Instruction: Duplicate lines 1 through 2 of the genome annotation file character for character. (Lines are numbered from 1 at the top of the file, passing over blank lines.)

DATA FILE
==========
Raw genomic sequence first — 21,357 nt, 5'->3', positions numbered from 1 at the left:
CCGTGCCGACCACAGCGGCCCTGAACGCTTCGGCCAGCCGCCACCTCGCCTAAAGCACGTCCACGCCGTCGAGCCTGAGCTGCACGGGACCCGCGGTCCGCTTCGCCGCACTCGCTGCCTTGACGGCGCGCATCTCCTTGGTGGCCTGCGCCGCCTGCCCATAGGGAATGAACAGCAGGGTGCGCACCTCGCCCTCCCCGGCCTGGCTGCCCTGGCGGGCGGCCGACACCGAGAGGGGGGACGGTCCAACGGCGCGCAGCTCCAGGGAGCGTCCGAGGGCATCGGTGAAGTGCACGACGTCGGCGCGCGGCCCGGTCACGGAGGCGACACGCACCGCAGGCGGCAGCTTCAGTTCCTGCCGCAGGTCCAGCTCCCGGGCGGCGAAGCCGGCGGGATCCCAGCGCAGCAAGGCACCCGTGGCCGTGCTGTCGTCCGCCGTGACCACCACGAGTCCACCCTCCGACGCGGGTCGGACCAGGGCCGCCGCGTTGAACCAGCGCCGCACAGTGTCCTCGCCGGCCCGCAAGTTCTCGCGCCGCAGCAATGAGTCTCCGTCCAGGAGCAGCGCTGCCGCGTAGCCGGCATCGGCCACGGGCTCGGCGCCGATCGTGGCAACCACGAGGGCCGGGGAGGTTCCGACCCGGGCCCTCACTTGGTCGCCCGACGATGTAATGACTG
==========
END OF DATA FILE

Raw genomic sequence first — 21,357 nt, 5'->3', positions numbered from 1 at the left:
CCGTGCCGACCACAGCGGCCCTGAACGCTTCGGCCAGCCGCCACCTCGCCTAAAGCACGTCCACGCCGTCGAGCCTGAGCTGCACGGGACCCGCGGTCCGCTTCGCCGCACTCGCTGCCTTGACGGCGCGCATCTCCTTGGTGGCCTGCGCCGCCTGCCCATAGGGAATGAACAGCAGGGTGCGCACCTCGCCCTCCCCGGCCTGGCTGCCCTGGCGGGCGGCCGACACCGAGAGGGGGGACGGTCCAACGGCGCGCAGCTCCAGGGAGCGTCCGAGGGCATCGGTGAAGTGCACGACGTCGGCGCGCGGCCCGGTCACGGAGGCGACACGCACCGCAGGCGGCAGCTTCAGTTCCTGCCGCAGGTCCAGCTCCCGGGCGGCGAAGCCGGCGGGATCCCAGCGCAGCAAGGCACCCGTGGCCGTGCTGTCGTCCGCCGTGACCACCACGAGTCCACCCTCCGACGCGGGTCGGACCAGGGCCGCCGCGTTGAACCAGCGCCGCACAGTGTCCTCGCCGGCCCGCAAGTTCTCGCGCCGCAGCAATGAGTCTCCGTCCAGGAGCAGCGCTGCCGCGTAGCCGGCATCGGCCACGGGCTCGGCGCCGATCGTGGCAACCACGAGGGCCGGGGAGGTTCCGACCCGGGCCCTCACTTGGTCGCCCGACGATGTAATGACTG